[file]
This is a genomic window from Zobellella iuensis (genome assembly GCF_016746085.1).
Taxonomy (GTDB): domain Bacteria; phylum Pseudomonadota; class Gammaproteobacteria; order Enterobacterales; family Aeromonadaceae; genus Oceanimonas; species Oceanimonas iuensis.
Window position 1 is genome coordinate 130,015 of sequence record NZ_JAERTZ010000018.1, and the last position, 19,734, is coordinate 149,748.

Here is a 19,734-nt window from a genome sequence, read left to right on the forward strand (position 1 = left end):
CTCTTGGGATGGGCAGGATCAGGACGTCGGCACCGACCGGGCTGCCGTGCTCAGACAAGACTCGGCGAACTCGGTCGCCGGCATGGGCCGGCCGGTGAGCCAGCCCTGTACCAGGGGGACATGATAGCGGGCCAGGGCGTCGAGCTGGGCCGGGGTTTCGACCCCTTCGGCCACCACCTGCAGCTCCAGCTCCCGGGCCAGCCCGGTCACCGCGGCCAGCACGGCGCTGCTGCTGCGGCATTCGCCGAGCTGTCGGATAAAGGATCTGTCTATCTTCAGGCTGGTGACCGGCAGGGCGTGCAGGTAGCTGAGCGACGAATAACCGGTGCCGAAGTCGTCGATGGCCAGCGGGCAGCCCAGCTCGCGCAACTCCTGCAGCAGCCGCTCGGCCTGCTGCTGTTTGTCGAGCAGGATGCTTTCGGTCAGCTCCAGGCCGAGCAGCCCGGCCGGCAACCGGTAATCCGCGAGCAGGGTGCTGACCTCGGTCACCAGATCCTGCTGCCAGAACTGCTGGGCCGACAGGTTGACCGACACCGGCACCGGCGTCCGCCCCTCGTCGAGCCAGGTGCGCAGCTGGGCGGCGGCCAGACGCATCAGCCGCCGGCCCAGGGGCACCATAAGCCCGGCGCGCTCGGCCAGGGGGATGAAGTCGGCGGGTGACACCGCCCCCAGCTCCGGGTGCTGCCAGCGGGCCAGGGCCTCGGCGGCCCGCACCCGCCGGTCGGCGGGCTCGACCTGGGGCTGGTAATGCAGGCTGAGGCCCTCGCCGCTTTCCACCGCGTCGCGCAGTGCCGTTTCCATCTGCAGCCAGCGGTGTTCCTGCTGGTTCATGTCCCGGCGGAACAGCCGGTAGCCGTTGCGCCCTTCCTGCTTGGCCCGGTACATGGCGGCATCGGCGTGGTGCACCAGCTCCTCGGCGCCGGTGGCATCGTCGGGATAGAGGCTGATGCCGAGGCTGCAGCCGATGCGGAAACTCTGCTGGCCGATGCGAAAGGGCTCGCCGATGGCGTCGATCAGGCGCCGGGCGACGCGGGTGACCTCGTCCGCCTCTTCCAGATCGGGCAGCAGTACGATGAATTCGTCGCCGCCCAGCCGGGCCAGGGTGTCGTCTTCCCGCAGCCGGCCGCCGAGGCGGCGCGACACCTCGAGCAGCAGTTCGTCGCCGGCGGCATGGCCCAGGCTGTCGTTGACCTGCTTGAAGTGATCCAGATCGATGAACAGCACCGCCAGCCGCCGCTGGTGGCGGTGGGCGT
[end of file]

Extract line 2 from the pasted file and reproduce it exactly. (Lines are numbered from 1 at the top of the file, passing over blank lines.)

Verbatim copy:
Taxonomy (GTDB): domain Bacteria; phylum Pseudomonadota; class Gammaproteobacteria; order Enterobacterales; family Aeromonadaceae; genus Oceanimonas; species Oceanimonas iuensis.